Ratna Cafe’s ghee podi idli is legendary enough to warrant a signboard on the restaurant’s wall all its own, separate from the regular menu. Everyone around us, from Gujarati women tourists to the six-year-old school boy next table, has their eyes trained to the kitchen doors as plate after plate of ghee-drenched glory rolls out late afternoon. Ratna’s regular idli is coated thick with gunpowder, roasted on the dosa tava till its bottom turns crispy brown, and its insides become like warm, melt-in-the-mouth butter. Don’t forget to drink the sambar once you’re done!

Where: Triplicane High Road

How much: Rs. 50

Tel: 2848 7181



Known for making fine dinning out of prosaic breakfast foods, ID’s take on idlis ranges from the plain to the experimental, all served on severe-looking steel plates in white, minimalistic settings. Their special podi, made from roasted and coarsely ground urad dal, Bengal gram, red chillies and asafoetida, has made a name for itself, but today, it’s their unassuming karuveppilai idli that takes the cake. Salted and coated in simple, curry leaf powder, without the overpowering flavour of ghee, this mini idli snack wins just for its clean, basic flavour.

Where: Sathyam Cinemas, Thiru-vi-ka Road

How much: Rs. 90

Tel: 4392 0346


Kozhi Idli

Head here for idlis that may as well be clouds. Open for just four hours a day, from 6 p.m.-10 p.m., this hole-in-the-wall outlet opposite the AIADMK headquarters, marries simple, light idlis to a variety of chicken curries. Pick from the hot pepper chicken kolambu, or the fiery red chilli chicken kolambu to pair your plate of three idlis for a full, heavy dinner. Build an appetite first with their chicken paniyarams or chicken cheese balls and round off with some good kulfi.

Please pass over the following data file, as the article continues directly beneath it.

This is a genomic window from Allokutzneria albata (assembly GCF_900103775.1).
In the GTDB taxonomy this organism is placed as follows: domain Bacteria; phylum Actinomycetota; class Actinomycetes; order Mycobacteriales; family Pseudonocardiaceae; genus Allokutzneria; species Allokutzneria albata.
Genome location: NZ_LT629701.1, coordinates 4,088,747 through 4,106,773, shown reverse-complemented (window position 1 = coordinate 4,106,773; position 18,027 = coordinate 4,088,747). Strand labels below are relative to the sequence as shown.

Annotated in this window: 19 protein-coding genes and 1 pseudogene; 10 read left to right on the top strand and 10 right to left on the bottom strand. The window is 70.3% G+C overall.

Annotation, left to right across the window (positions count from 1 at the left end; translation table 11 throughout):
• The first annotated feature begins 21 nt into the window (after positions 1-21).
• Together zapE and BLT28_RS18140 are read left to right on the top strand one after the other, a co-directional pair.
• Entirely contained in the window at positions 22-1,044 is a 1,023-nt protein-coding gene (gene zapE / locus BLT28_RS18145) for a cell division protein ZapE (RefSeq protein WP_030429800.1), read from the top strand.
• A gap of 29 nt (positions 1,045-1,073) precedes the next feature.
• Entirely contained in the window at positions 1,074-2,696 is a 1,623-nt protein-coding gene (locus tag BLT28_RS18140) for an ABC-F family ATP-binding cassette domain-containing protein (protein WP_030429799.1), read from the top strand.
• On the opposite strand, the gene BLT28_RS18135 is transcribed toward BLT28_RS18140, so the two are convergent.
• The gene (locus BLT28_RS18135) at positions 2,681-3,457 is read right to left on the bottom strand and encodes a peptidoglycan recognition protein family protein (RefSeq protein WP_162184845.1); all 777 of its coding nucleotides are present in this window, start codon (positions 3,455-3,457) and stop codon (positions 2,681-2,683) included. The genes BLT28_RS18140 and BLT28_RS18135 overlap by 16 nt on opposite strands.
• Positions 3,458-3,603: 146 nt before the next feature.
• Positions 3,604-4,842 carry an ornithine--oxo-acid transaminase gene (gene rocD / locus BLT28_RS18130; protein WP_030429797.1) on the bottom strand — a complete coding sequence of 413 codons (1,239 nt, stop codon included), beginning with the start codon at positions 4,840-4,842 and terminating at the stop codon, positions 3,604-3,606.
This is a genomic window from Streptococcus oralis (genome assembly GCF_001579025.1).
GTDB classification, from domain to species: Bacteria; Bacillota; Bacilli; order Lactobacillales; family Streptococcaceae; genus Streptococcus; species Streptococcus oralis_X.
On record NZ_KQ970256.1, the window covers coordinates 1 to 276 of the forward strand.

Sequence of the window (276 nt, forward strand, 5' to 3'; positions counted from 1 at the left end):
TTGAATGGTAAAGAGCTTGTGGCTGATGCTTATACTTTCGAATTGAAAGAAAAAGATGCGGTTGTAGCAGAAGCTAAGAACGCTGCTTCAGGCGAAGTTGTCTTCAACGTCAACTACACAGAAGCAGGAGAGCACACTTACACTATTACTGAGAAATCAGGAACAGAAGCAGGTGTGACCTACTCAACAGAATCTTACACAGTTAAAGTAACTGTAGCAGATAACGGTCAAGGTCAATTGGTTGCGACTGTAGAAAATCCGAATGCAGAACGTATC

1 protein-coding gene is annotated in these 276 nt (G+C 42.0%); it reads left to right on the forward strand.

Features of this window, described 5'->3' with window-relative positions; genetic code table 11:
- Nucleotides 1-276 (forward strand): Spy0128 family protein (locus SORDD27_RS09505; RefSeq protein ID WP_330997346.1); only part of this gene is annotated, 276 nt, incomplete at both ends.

Where: Avvai Shanmugam Salai, Royapettah

How much: Rs. 70

Tel: 4330 2574

October 30, 2014

Nation on song

From Kolkata to Coorg and Shillong to Shekawati it is raining independent music festivals as the lines between genres and languages blur. Apoorva Sripathi and Esther Elias tune into the phenomenon.

You’re a speck in a sea of 10,000 people. Rows of bodies bounce to the beat; roving lights wash over, and the cold winds of the open night sky sweep all around you. As power cans flash lightning on stage, the rumble of thunder strikes above. With every note of the double flute and sarangi rising up to the heavens, the clouds shower down torrents in return. After a day spent listening to 20 different artistes, across five stages and numerous genres, with skin now soaked in rain, sweat and the soul of spirited music, there’s little else in the world that really matters. Welcome to the spellbinding power of India’s indie music festival nights.

From the scattered few stages of a decade ago, today, nearly every metro and two-tier city in India has a music festival to its name. With veterans, such as the five-year-old, four-city strong NH7 Weekender and Bangalore’s decade-old Oktoberfest, and young ventures, such as Ziro in Arunachal Pradesh, Rajasthan’s Magnetic Fields, Coorg’s Storm, Ooty’s GoMAD, Chennai and Goa’s Sunburn, Mumbai’s Mahindra Blues Festival and over 30 others, it’s raining independant music festivals on the country, and the drizzle swells into a full-fledged monsoon as the year comes to a close.